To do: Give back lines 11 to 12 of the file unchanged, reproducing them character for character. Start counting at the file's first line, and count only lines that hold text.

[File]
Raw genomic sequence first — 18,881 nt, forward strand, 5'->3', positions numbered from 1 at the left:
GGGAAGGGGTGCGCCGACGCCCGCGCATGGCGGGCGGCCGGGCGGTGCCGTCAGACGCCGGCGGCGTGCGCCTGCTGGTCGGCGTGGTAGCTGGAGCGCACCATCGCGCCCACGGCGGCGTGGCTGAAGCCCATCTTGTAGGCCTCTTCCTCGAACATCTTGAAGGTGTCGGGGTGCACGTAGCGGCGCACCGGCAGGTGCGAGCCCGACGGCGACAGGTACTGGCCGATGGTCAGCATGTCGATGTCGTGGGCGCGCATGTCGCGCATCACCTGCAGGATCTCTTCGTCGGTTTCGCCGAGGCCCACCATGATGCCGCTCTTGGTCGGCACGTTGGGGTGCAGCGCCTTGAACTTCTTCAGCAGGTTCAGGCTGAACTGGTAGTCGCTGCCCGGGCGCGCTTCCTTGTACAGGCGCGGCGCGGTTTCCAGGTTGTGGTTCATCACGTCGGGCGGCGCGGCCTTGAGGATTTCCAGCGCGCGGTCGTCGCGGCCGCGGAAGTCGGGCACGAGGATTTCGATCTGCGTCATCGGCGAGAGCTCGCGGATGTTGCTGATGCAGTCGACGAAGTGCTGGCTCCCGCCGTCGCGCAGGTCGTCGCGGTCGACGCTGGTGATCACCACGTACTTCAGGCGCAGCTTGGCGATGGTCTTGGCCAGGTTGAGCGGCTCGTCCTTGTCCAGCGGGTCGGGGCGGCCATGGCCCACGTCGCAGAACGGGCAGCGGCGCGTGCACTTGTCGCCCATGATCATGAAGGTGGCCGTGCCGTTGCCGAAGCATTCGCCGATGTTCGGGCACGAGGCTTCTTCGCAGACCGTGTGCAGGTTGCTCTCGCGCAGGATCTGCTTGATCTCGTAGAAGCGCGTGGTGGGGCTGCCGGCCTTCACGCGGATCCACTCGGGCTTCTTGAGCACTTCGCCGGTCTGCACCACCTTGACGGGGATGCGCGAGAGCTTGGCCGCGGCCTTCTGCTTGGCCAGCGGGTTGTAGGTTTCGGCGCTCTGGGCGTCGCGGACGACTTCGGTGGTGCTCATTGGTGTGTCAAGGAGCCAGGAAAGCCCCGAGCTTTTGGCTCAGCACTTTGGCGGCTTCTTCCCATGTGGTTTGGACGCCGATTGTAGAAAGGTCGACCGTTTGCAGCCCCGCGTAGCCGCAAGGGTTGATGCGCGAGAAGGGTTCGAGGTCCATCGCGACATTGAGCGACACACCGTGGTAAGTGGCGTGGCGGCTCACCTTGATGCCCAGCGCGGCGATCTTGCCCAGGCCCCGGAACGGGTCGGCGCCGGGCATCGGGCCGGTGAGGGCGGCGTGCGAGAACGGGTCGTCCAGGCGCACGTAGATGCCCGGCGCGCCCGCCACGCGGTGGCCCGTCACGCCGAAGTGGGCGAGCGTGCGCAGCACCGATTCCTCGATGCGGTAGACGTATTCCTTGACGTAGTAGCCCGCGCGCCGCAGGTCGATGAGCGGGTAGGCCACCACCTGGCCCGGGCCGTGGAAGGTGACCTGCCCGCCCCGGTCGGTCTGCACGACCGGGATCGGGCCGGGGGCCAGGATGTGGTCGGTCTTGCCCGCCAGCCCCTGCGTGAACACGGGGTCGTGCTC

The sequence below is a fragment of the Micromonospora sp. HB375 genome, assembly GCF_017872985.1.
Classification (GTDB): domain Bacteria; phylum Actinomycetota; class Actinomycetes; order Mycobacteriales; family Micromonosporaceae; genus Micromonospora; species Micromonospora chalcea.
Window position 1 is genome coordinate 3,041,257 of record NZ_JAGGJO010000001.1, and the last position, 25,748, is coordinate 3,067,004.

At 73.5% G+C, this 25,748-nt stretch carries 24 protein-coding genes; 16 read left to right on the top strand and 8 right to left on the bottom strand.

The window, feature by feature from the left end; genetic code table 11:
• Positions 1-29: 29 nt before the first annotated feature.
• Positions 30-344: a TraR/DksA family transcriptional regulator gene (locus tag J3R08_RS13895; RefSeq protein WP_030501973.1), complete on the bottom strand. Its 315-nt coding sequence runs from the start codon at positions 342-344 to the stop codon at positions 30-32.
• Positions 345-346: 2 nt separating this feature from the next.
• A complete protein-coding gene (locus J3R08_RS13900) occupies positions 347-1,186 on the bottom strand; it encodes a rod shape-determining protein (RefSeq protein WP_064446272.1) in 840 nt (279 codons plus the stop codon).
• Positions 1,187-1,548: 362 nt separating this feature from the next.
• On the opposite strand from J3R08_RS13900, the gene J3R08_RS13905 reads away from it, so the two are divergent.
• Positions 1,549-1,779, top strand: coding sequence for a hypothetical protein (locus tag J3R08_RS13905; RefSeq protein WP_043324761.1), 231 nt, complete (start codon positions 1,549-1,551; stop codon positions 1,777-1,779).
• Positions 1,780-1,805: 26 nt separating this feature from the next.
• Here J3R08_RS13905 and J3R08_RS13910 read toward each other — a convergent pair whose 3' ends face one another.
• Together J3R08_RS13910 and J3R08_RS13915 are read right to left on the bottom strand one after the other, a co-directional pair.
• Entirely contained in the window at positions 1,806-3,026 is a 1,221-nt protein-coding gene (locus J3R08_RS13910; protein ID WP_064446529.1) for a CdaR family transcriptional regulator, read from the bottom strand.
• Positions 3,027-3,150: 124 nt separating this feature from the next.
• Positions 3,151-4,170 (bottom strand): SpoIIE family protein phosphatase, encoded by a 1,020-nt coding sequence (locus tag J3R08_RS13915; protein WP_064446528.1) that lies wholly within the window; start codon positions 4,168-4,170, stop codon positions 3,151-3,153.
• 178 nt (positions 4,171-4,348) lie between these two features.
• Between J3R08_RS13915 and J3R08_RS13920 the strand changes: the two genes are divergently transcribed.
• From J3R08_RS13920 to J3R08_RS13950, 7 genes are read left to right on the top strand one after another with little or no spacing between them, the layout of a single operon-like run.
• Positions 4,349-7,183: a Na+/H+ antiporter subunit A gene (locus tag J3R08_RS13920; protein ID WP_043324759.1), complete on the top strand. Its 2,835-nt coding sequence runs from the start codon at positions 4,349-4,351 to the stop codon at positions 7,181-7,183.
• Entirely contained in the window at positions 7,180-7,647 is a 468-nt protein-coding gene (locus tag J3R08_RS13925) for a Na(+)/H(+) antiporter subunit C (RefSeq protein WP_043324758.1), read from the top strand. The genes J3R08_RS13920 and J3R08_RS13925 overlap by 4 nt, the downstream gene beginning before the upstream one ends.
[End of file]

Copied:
• A complete protein-coding gene (locus J3R08_RS13900) occupies positions 347-1,186 on the bottom strand; it encodes a rod shape-determining protein (RefSeq protein WP_064446272.1) in 840 nt (279 codons plus the stop codon).
• Positions 1,187-1,548: 362 nt separating this feature from the next.